Kazue Yoshida

Kazue Yoshida

What influenced you to pursue a degree in nutritional sciences?

I chose a degree in nutritional sciences to become a dietitian, and to be able alleviate problems in an individual’s life by applying my strengths in science and my passion for food. During my high school years, I realized my passion for life science through classes like chemistry and biology. A food science class I took for fun helped ignite my passion for food science, when I realized that it was a more tangible application of the life sciences I already enjoyed. These experiences helped me understand the vast complexity of the human body and how food plays a vital role in making it function by contextualizing concepts in science and physiology to something so pervasive and easily overlooked. I had originally planned to pursue a career in science as an undergrad, unaware of the professions that combined my two passions.  I took nutrition courses in addition to my degree courses, and I was introduced to the field of nutritional sciences and dietetics. After researching the profession, I found that a career as a dietitian was exactly what I was looking for: a mix of science, food, and a way to positively impact people’s lives every day. I wanted to contribute to nutrition and diet-related research and translate the findings into practice, which was what a degree in nutritional sciences would allow me to do.  

Why did you choose UW?

I am originally from Washington State and went to UW for my undergraduate degree. As an undergraduate, I was searching for a career path that would combine my interests in science with food. I researched the UW School of Public Health, I found that there was a combined master’s program and dietetics program.  The UW’s program is one of the few programs that offers a Master of Science, and as a student in the GCPD program, I would have the opportunity to train under top scientists and clinicians and complete clinical internships in diabetes, pediatrics, and endocrinology.  UW’s GCPD program has many resources and connections which I knew could help me gain experience in translational research and clinical work.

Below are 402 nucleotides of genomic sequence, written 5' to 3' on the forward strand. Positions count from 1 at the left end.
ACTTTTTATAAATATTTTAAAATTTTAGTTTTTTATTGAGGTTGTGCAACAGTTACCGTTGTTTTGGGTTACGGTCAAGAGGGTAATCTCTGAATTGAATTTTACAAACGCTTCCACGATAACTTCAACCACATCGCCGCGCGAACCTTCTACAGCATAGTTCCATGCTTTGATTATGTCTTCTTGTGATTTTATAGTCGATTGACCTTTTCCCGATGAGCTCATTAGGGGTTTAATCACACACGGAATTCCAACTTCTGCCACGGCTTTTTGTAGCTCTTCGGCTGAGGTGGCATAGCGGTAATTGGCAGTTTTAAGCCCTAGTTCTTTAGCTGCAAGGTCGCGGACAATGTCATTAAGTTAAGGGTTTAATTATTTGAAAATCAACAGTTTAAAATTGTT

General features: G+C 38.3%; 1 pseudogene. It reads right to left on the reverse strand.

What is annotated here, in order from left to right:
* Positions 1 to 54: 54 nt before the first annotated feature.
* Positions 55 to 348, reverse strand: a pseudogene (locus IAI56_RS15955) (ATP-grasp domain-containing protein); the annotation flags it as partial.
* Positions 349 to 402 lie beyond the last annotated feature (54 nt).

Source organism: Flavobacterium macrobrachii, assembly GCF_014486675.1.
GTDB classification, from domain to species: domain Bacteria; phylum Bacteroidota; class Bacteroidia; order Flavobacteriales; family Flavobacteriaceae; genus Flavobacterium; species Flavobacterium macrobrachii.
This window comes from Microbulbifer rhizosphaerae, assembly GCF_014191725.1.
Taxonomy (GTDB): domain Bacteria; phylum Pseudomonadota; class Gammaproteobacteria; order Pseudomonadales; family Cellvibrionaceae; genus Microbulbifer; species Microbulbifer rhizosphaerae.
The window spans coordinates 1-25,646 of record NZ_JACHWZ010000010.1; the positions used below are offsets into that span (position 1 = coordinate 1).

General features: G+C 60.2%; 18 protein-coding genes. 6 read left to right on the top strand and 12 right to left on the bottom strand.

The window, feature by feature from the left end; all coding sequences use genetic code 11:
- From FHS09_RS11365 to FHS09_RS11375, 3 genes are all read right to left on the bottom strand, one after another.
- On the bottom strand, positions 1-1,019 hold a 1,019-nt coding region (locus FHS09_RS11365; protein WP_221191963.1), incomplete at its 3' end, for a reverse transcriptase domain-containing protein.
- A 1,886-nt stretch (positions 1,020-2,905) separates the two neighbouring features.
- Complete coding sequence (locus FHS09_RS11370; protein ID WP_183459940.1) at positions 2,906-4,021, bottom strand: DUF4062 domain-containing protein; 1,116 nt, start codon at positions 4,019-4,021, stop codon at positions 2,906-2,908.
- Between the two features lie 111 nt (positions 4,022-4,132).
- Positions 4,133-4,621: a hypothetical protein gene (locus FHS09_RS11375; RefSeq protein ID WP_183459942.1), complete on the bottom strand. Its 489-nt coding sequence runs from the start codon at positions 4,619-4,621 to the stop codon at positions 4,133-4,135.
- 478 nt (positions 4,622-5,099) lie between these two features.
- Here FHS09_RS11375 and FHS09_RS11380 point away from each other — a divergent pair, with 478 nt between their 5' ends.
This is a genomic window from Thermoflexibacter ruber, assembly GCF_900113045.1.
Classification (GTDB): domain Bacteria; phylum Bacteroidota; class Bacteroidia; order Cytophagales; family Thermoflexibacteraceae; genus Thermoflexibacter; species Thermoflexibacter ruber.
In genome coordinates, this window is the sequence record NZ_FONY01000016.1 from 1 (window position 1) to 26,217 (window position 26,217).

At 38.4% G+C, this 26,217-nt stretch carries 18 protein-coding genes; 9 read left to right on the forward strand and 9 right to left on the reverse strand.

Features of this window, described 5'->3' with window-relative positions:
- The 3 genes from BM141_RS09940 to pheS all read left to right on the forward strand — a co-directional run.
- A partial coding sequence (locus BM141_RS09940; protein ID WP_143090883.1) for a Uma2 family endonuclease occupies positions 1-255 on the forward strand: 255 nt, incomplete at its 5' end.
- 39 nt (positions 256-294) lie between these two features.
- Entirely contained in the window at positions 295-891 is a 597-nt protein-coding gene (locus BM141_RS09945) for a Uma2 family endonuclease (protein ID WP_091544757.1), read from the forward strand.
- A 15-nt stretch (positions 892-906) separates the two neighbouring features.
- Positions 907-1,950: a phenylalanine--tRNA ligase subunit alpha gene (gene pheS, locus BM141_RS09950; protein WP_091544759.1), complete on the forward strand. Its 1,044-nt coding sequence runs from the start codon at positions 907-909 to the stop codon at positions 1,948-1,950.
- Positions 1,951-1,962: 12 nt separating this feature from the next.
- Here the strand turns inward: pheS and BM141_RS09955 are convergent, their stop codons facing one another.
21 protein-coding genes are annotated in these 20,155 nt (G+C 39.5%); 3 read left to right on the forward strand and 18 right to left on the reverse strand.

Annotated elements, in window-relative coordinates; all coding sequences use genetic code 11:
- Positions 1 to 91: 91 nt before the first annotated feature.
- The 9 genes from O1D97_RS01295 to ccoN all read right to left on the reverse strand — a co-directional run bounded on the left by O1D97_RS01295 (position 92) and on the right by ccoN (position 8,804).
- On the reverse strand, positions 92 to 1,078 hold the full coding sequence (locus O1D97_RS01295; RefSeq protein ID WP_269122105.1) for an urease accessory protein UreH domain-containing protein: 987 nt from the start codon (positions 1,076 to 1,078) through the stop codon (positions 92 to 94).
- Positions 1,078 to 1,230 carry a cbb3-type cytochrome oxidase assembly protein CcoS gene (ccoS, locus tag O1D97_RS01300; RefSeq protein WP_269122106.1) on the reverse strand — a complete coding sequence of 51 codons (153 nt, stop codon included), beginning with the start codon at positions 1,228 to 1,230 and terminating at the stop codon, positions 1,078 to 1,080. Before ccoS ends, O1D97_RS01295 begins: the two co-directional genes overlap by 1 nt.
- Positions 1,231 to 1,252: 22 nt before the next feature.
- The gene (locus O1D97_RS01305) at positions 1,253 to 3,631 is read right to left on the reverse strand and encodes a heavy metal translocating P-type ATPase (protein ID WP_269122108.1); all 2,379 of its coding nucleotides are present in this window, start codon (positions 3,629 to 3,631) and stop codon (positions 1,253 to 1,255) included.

Tell us about your research and internship experience?

My master’s research project was with the Bornfeldt Laboratory and the Kanter Laboratory with the UW Diabetes Institute in South Lake Union and focused on diabetes accelerated chronic kidney disease. Individuals with diabetes are at risk of elevated triglyceride-rich lipoproteins, which are thought to contribute to kidney function decline and diabetic kidney disease through cell dysfunction. For my thesis, we investigated whether triglyceride-rich lipoproteins accumulated in the kidney glomerulus and the effects of hyperglycemic and/or dyslipidemic conditions on kidney endothelial cells. 

I am currently nearing the end of my dietetic internship, completing my food service and management rotations with Seattle Children’s Hospital. I was previously at UW Medical Center and Seattle Children’s Hospital for clinical rotations and a Public Health-Seattle & King County WIC clinic. I really enjoyed my time at all of these facilities and learning the different roles a dietitian can play depending on the institution.